For some reason, though, conservatives and libertarians like to pretend that these basic rules don't exist when it comes to health care, that if we just did away with Medicare, Medicaid, and various regulations, the market would somehow magically produce affordable medical care and health insurance for everyone, including the elderly and those with pre-existing conditions. It is difficult to overstate how divorced from reality this fantasy is.

The free market had plenty of time to work its magic prior to the passage of Medicare, but for obvious reasons, it failed to provide the elderly with any affordable options. Because elderly people require much more in the way of medical services, on average, than younger people, it makes no economic sense to offer them health insurance, at least not a premium levels that most people can afford. The result was an epidemic of uninsured elderly Americans who were being bankrupted by medical bills. That's why Medicare was necessary. It was a response to a massive market failure.

There are plenty of legitimate criticisms that can be made about how Medicare is run and how its fee-for-service model creates unhealthy cost incentives. But make no mistake, something like Medicare is necessary. The market is simply incapable of providing the elderly with affordable access to medical care. So unless you want to live in a world were most old people can't afford to see doctors, the government has to play a major role.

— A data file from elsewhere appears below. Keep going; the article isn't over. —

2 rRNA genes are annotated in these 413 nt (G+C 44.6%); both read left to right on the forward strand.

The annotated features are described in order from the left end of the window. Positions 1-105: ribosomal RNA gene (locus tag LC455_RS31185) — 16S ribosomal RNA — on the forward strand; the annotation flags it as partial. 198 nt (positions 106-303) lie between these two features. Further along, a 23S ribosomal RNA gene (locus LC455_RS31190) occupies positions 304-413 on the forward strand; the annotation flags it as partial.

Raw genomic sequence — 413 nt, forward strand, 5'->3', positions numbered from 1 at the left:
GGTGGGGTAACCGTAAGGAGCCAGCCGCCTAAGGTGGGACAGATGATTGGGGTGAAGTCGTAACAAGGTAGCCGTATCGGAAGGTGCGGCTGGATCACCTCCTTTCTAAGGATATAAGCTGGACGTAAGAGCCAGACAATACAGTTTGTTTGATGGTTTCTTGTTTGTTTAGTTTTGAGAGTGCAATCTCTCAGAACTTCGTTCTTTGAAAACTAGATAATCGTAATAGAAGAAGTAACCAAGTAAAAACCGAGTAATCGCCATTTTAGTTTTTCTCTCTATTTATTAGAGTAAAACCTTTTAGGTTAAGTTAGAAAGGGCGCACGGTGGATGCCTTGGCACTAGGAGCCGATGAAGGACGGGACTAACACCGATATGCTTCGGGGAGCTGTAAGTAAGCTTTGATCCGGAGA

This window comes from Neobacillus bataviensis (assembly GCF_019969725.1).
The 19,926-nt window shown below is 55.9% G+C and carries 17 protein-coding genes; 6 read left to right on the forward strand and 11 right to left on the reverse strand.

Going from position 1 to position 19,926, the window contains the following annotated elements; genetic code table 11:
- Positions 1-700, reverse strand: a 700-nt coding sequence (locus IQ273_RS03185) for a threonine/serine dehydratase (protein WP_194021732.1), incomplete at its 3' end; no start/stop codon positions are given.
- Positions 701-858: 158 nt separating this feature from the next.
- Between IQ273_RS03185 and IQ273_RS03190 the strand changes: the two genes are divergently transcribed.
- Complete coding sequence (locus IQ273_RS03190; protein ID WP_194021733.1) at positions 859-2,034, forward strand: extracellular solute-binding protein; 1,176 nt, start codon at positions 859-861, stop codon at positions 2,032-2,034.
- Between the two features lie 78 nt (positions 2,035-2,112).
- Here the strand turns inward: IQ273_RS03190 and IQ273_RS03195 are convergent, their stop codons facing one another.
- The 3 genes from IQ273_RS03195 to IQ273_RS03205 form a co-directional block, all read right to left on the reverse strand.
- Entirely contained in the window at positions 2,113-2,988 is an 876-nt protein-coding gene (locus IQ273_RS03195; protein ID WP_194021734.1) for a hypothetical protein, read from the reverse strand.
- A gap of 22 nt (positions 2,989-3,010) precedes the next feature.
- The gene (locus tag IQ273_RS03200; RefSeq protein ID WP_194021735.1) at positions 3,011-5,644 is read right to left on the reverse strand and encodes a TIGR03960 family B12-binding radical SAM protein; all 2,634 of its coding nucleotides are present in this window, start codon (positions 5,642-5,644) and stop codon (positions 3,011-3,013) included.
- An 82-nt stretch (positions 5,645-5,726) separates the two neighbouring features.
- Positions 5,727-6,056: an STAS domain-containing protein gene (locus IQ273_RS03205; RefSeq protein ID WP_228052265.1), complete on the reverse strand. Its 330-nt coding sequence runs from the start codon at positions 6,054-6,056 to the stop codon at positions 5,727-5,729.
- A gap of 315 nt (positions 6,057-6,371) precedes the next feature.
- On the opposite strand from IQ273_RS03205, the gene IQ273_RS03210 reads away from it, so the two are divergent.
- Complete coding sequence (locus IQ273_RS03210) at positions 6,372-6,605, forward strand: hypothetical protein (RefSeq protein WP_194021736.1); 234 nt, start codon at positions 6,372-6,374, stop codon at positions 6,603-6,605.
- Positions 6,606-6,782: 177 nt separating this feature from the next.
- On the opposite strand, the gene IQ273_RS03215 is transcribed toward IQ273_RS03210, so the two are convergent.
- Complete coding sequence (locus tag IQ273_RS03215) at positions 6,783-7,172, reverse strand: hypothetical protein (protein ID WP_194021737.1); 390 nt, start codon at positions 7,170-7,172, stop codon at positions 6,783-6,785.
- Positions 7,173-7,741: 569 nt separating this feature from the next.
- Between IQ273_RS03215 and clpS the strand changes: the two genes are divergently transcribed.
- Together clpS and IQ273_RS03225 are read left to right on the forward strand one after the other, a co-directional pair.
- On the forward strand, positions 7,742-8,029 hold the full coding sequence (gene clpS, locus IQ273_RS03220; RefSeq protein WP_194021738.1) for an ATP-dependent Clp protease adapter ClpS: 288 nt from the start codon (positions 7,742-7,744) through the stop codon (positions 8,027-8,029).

And, of course, the problem is not limited to the elderly. When it comes to health care, market failures are pervasive. Unlike with auto or home insurance, where the risk of loss (getting in an accident, having a fire, etc.) is relatively even from person to person, health insurance companies have an enormous amount of risk-related information at their disposal. The short and long term costs associated with most medical conditions are relatively easy to estimate. Thus, someone with juvenile diabetes or a congenital heart condition provides a very different risk profile than someone without those conditions. Factors like race, gender, income-level, and lifestyle also significantly affect one's risk profile. As a result, there will always be a large percentage of people for whom it makes no economic sense for a profit-seeking company to insure, at least at affordable premium levels.

The bottom line is that, when it comes to health care, all the market is really capable of doing is providing reasonably affordable care to the young and healthy, people for whom the risk profile is essentially random and therefore the economic model more closely resembles that of other major types of insurance (car, home, life). But a system that only covers the young and the healthy is, by definition, a failure. That's why every other industrialized country has long since adopted some sort of government insurance system. Expecting the market to provide affordable health care to all is like expecting the market to provide everyone with an affordable personal chef. It's never gonna happen.

Monday, July 6, 2009

Put the Lime in the Coconut

I'm not a Doctor, and I don't play one on TV. Opeyemi Parham MD is a Doctor, and she is hosting Local Bias this week.

Herbalist Sage Maurer will be her guest. For information on Sage, please go to: